Hasta La Vista, Arnold

Published August 14, 2003 by OCR Editor

Hasta La Vista, Arnold

How does the run for governor of California interfere with Arnold Schwarzenegger promise to provide his name, image and voice for promoting a new International Game Technology nickel slot machine.

Arnold Schwarzenegger is now running for governor of California, and it seems like he has a problem. The actor-turned-politician agreed to the use of his name, image and voice on a new International Game Technology nickel slot machine in April before he announced his bid to replace California Gov. Gray Davis. Now he's not so happy about having his face plastered all over talking slot machines spitting out "Hasta la vista, nickels.".

It is probably the first time the name and image of a candidate for major political office has been used to promote gambling, and several industry officials suggested Schwarzenegger could have a conflict of interest if elected governor. Officials agreed he could be vulnerable to the conflict-of-interest charge if he wins the governorship since he would be responsible for enforcing and negotiating gaming compacts with California's Indian tribes. A bigger question is how Schwarzenegger would handle the continuing debate over how many slot machines each casino should be allowed.

Terminator slot machines are set to make their debut at the Global Gaming Expo in Las Vegas Sept. 16-18, said Rick Sorensen, spokesman for Reno-based International Game Technology. IGT's new Terminator nickel slot machine has been years in preparation, but was stalled in 2001 when the actor sued the company for $20 million alleging the slot-machine maker was using his likeness and voice without permission or fair compensation.

Schwarzenegger claimed, not only had he not approved of the slot machine, but he disapproved of being linked to gambling at all. According to his lawsuit, the actor was "particularly circumspect to avoid using his name, likeness or image for certain industries such as gambling." Schwarzenegger has been adamant about protecting his image, and he reportedly once had his lawyers challenge a Web site that streamed video of his goofy Japanese commercial.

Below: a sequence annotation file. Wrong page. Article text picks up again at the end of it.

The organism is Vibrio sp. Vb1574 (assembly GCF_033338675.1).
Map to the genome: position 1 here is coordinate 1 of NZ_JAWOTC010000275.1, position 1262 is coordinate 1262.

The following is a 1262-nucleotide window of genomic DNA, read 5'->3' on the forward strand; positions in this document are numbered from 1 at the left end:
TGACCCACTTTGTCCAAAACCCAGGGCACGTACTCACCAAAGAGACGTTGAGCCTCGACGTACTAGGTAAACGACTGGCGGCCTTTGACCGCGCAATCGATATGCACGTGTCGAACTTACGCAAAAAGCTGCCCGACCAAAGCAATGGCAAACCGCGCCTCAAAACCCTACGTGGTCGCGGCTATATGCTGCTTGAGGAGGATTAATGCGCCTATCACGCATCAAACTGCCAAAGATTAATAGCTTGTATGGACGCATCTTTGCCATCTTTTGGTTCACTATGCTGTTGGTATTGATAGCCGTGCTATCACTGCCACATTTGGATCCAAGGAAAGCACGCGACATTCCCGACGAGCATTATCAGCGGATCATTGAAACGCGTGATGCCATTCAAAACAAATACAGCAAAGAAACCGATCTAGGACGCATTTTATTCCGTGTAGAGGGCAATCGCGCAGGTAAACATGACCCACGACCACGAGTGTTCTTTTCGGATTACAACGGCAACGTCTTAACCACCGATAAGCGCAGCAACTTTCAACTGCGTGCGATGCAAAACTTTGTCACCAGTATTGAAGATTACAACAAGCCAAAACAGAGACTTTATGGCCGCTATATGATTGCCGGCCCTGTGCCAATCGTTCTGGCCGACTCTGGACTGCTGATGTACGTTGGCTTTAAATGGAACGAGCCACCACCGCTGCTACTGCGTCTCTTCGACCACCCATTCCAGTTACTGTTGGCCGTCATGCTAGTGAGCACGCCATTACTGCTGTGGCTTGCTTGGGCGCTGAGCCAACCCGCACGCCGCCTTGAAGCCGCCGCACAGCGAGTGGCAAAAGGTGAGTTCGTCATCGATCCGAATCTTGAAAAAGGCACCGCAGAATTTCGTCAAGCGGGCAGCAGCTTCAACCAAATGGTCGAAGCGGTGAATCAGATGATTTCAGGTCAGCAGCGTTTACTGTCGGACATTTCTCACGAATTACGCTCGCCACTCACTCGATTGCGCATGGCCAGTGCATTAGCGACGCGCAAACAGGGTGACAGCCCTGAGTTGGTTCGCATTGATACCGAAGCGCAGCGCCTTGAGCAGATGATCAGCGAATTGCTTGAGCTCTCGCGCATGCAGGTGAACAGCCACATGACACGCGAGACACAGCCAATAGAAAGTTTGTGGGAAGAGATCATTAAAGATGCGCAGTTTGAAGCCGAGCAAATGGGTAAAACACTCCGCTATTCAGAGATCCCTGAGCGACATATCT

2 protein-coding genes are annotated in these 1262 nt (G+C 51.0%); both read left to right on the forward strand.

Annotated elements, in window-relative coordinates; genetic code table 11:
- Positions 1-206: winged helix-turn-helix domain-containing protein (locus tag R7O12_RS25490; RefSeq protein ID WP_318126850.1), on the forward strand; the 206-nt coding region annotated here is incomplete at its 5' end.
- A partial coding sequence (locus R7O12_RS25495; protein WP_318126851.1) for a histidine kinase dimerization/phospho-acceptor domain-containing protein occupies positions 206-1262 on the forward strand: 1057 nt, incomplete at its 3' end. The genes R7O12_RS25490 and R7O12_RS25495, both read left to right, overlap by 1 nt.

For its part, IGT claimed the Terminator slots were part of a licensing deal with French TV's Canal Plus, which belongs to media giant Vivendi, and Creative Licensing Corp., the two companies that hold the rights to the film series. IGT claimed none of the slot machines was ever distributed, although reports in 2001 claimed at least one had turned up on eBay, an Internet auction site.

Schwarzenegger said in the lawsuit that even if IGT got permission from the Terminator rights-holders, he still had ultimate control over how his likeness is used. The lawsuit recently was settled with Schwarzenegger having a change of heart about the use of his image, but Sorensen declined to disclosed the details of the settlement.

Whether or not Schwarzenegger received a lump sum payment or a fee based on the number of machines bearing his image, he has an interest in promoting the Terminator slots, industry officials said. At stake will be possible fees from the development of additional devices featuring Schwarzenegger characters and future use agreements with IGT.

See also

Is Schwarzenegger Good or Bad for Casinos?

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